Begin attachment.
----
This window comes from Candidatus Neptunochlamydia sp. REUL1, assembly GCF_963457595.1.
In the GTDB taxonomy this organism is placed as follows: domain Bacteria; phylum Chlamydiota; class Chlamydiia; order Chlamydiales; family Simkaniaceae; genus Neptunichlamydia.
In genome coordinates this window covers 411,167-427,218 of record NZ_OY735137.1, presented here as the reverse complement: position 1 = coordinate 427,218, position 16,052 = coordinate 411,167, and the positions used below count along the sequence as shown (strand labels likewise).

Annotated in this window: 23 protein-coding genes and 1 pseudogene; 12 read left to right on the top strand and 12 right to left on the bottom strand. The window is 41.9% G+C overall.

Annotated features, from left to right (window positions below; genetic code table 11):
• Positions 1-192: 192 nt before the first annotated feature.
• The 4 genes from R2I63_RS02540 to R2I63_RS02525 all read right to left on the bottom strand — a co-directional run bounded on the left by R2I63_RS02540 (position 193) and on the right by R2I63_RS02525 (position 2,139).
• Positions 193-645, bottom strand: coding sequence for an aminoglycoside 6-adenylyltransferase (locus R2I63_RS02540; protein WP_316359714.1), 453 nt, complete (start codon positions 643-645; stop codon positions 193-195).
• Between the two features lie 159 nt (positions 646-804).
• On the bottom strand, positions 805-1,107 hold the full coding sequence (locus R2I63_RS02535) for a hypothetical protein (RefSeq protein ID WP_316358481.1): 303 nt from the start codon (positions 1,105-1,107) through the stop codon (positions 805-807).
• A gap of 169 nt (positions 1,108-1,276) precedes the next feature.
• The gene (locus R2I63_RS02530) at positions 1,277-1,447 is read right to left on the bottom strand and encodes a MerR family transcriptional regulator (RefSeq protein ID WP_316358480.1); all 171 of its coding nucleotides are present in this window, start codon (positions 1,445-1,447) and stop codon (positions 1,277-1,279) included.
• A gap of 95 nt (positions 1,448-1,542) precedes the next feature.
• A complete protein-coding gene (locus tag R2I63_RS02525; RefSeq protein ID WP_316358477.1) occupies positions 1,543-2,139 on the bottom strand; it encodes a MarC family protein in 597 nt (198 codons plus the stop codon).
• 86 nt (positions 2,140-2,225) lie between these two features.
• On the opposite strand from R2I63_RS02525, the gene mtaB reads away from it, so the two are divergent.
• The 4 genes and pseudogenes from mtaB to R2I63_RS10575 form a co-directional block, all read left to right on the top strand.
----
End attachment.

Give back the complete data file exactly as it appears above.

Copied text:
This window comes from Candidatus Neptunochlamydia sp. REUL1, assembly GCF_963457595.1.
In the GTDB taxonomy this organism is placed as follows: domain Bacteria; phylum Chlamydiota; class Chlamydiia; order Chlamydiales; family Simkaniaceae; genus Neptunichlamydia.
In genome coordinates this window covers 411,167-427,218 of record NZ_OY735137.1, presented here as the reverse complement: position 1 = coordinate 427,218, position 16,052 = coordinate 411,167, and the positions used below count along the sequence as shown (strand labels likewise).

Annotated in this window: 23 protein-coding genes and 1 pseudogene; 12 read left to right on the top strand and 12 right to left on the bottom strand. The window is 41.9% G+C overall.

Annotated features, from left to right (window positions below; genetic code table 11):
• Positions 1-192: 192 nt before the first annotated feature.
• The 4 genes from R2I63_RS02540 to R2I63_RS02525 all read right to left on the bottom strand — a co-directional run bounded on the left by R2I63_RS02540 (position 193) and on the right by R2I63_RS02525 (position 2,139).
• Positions 193-645, bottom strand: coding sequence for an aminoglycoside 6-adenylyltransferase (locus R2I63_RS02540; protein WP_316359714.1), 453 nt, complete (start codon positions 643-645; stop codon positions 193-195).
• Between the two features lie 159 nt (positions 646-804).
• On the bottom strand, positions 805-1,107 hold the full coding sequence (locus R2I63_RS02535) for a hypothetical protein (RefSeq protein ID WP_316358481.1): 303 nt from the start codon (positions 1,105-1,107) through the stop codon (positions 805-807).
• A gap of 169 nt (positions 1,108-1,276) precedes the next feature.
• The gene (locus R2I63_RS02530) at positions 1,277-1,447 is read right to left on the bottom strand and encodes a MerR family transcriptional regulator (RefSeq protein ID WP_316358480.1); all 171 of its coding nucleotides are present in this window, start codon (positions 1,445-1,447) and stop codon (positions 1,277-1,279) included.
• A gap of 95 nt (positions 1,448-1,542) precedes the next feature.
• A complete protein-coding gene (locus tag R2I63_RS02525; RefSeq protein ID WP_316358477.1) occupies positions 1,543-2,139 on the bottom strand; it encodes a MarC family protein in 597 nt (198 codons plus the stop codon).
• 86 nt (positions 2,140-2,225) lie between these two features.
• On the opposite strand from R2I63_RS02525, the gene mtaB reads away from it, so the two are divergent.
• The 4 genes and pseudogenes from mtaB to R2I63_RS10575 form a co-directional block, all read left to right on the top strand.